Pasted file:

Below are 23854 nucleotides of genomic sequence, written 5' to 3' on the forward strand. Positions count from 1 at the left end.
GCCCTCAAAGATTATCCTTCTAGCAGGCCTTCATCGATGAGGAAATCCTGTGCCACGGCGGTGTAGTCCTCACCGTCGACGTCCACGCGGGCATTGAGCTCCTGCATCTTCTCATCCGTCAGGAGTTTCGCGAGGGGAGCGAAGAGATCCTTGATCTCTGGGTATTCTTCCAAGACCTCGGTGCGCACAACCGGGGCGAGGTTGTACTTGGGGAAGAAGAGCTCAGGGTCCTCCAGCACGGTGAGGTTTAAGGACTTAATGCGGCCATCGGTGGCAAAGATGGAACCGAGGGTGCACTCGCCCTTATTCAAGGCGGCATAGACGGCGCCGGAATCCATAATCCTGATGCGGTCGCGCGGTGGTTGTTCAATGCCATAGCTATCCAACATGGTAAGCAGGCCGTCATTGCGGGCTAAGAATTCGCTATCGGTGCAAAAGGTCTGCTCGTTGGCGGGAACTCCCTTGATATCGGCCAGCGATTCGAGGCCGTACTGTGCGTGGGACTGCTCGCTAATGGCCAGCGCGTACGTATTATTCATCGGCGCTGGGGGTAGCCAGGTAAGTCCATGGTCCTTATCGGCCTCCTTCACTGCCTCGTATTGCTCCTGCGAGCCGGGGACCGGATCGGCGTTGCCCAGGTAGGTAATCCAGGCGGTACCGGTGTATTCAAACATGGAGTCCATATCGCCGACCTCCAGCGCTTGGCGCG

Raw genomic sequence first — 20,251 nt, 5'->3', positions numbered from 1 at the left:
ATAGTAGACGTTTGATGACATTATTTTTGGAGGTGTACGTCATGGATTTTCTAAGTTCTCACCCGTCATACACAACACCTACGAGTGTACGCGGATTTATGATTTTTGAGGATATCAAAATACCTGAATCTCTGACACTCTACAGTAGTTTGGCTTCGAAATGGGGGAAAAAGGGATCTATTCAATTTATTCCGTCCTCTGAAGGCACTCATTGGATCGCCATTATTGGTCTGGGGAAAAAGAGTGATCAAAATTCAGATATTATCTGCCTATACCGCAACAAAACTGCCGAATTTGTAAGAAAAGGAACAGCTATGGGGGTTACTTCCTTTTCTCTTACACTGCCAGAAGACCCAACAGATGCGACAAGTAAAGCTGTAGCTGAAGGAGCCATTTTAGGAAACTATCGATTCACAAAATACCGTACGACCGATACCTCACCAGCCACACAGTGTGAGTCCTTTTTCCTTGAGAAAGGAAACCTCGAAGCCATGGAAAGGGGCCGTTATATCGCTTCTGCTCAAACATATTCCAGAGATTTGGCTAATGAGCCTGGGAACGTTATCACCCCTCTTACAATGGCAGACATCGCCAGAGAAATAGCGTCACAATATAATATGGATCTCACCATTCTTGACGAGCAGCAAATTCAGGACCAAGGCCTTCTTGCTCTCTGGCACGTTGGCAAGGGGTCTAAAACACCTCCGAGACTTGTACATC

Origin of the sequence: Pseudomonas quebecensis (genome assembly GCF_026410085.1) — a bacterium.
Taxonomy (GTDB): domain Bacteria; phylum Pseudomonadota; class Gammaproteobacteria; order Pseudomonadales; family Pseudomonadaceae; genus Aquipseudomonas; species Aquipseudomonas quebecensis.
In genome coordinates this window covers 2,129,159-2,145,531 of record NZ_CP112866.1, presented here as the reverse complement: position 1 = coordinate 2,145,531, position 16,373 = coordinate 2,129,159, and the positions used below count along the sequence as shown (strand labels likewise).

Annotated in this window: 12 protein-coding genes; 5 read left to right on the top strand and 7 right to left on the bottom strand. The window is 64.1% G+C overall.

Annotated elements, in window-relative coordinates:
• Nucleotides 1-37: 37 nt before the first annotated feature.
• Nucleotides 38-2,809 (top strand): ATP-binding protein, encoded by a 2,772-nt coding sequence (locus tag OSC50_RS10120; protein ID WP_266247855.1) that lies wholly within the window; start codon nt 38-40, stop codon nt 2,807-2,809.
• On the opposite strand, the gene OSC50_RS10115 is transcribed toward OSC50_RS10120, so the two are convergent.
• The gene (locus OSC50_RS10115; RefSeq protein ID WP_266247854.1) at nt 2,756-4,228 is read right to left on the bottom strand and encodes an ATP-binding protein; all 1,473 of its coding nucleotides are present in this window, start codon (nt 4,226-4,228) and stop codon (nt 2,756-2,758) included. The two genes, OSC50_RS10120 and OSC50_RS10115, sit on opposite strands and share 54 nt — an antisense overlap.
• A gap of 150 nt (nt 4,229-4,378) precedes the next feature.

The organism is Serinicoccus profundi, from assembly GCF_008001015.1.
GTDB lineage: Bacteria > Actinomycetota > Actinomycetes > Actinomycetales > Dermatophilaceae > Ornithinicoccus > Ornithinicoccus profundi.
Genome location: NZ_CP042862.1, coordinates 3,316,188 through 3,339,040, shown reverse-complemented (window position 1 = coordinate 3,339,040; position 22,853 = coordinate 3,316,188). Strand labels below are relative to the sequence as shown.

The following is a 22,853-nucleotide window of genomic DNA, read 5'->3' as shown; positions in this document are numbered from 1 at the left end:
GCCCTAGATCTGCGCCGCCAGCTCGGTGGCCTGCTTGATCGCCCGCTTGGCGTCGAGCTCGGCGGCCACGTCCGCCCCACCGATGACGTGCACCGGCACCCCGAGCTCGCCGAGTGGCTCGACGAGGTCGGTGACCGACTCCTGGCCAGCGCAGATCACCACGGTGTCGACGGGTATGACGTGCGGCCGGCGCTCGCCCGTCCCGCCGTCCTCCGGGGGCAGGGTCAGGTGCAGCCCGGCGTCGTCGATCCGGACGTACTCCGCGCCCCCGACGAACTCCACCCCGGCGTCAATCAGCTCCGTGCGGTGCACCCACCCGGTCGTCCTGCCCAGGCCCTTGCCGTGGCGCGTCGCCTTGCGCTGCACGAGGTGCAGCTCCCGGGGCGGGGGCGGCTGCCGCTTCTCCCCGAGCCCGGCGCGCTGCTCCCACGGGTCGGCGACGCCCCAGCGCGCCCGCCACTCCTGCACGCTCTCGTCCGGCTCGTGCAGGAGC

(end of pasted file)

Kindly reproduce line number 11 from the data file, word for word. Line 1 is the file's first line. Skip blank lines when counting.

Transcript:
• Nucleotides 38-2,809 (top strand): ATP-binding protein, encoded by a 2,772-nt coding sequence (locus tag OSC50_RS10120; protein ID WP_266247855.1) that lies wholly within the window; start codon nt 38-40, stop codon nt 2,807-2,809.